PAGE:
Leading the way in security and networking research at Penn State

11/2/2016

UNIVERSITY PARK, Pa. – During its 13-year history, the Institute for Networking and Security Research (INSR), formerly the Networking and Security Center until 2013, has been incredibly successful.

Created in 2003 by Thomas La Porta, Evan Pugh Professor, William E. Leonhard Chair and Director of the School of Electrical Engineering and Computer Science (EECS), INSR has become the focal point of security and networking research at Penn State. Now directed by Patrick McDaniel, Distinguished Professor of Computer Science and Engineering in EECS, the institute is made up of world-renowned researchers who are leading the nation’s highest priority research efforts in security and network science.

“Over the last 13 years INSR has evolved with the increasing impact of networking and security on the technical sector and public at large,” McDaniel said. “These changes have allowed the faculty and students to pursue a vast array of topics from sensing to smartphones, and even the security of presidential elections.”

Members of INSR actively consult with industry partners like Microsoft, Google, and IBM, and participate as partners on funded projects. Since 2006, the team has been awarded more than $27 million in new funding from leading science and technology agencies such as the National Science Foundation, the Defense Advanced Research Projects Agency, Army Research Laboratory, Air Force Research Laboratory, and Defense Threat Reduction Agency

“I hope that the coming years allow us to expand that broad agenda to other areas, and to extend our effort beyond the College of Engineering,” McDaniel said.  This will allow us to foster interdisciplinary research that will inform and guide industry and society at large.”

INSR’s research is extensive, covering internet security, policy, secure operating systems, secure programming languages, access controls, mobile networking, protocol design, performance analysis and simulation, wireless communication, networked applications, and large networking software systems.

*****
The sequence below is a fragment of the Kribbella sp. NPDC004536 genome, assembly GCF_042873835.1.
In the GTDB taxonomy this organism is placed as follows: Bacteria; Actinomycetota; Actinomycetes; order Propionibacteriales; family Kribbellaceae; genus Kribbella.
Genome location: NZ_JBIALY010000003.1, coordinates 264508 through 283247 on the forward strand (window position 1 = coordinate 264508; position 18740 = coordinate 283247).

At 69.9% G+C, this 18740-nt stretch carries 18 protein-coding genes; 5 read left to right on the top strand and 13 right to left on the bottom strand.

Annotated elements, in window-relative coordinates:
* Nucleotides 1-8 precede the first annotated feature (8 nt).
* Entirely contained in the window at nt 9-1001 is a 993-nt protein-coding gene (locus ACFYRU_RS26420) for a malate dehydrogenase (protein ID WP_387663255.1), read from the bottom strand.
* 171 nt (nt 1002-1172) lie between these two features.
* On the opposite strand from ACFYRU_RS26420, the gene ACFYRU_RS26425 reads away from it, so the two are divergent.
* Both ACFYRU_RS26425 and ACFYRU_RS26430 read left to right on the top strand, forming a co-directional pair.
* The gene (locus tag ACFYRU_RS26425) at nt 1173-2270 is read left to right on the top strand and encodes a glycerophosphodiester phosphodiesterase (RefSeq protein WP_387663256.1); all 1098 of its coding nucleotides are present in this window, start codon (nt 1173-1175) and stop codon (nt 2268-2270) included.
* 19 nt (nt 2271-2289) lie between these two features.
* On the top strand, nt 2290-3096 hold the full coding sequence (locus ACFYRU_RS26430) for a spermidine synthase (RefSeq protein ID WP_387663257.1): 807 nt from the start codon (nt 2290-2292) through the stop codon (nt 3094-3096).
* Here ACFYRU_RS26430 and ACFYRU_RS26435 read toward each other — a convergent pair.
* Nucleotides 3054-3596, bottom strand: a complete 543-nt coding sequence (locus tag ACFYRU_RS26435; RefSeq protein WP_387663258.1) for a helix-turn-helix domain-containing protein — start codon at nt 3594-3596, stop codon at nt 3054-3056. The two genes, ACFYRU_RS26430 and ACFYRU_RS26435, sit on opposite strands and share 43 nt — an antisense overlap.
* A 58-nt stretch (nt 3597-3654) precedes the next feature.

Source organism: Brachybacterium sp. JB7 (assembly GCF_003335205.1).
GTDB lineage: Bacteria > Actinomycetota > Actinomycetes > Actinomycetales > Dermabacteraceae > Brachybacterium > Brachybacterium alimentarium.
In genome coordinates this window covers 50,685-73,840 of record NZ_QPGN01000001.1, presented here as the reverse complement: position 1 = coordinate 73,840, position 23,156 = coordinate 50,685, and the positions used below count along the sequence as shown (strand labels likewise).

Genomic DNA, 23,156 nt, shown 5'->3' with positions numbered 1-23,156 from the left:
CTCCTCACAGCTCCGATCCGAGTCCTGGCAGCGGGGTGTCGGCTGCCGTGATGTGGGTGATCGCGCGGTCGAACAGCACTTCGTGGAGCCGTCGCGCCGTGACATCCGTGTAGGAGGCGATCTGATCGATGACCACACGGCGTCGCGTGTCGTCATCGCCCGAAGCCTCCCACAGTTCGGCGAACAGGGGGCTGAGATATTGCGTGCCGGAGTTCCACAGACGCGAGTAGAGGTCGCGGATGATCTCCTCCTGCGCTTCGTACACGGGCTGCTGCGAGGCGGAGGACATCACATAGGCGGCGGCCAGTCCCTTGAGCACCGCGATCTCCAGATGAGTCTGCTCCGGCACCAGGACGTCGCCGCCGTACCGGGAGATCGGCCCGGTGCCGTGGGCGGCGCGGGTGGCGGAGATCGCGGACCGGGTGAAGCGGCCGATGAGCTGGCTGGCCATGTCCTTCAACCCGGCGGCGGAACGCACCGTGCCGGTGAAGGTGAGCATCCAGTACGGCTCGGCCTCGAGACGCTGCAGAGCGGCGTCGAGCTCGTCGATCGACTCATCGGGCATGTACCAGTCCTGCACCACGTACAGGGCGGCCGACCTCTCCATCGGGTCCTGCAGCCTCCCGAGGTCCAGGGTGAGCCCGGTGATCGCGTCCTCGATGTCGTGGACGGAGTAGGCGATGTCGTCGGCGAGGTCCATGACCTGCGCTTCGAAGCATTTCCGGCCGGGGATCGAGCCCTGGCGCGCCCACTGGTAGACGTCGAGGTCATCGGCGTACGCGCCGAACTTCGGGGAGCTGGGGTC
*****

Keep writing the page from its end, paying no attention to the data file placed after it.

“I see the next step in INSR as building further bridges to other colleges and institutions, and to expand the scope and impact of our research,” McDaniel said. “In this way, we can shape future systems and technologies and inform the society that uses them.”

 

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MEDIA CONTACT:

Rebekka Coakley

rac29@psu.edu

Graduates

Graduate students that work in the Institute for Networking and Security Research.

“Over the last 13 years INSR has evolved with the increasing impact of networking and security on the technical sector and public at large,” McDaniel said. “These changes have allowed the faculty and students to pursue a vast array of topics from sensing to smartphones, and even the security of presidential elections.”

 
 

About

The School of Electrical Engineering and Computer Science was created in the spring of 2015 to allow greater access to courses offered by both departments for undergraduate and graduate students in exciting collaborative research in fields.

We offer B.S. degrees in electrical engineering, computer science and computer engineering and graduate degrees (master's degrees and Ph.D.'s) in electrical engineering and computer science and engineering. EECS focuses on the convergence of technologies and disciplines to meet today’s industrial demands.

School of Electrical Engineering and Computer Science

The Pennsylvania State University

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University Park, PA 16802

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Department of Computer Science and Engineering

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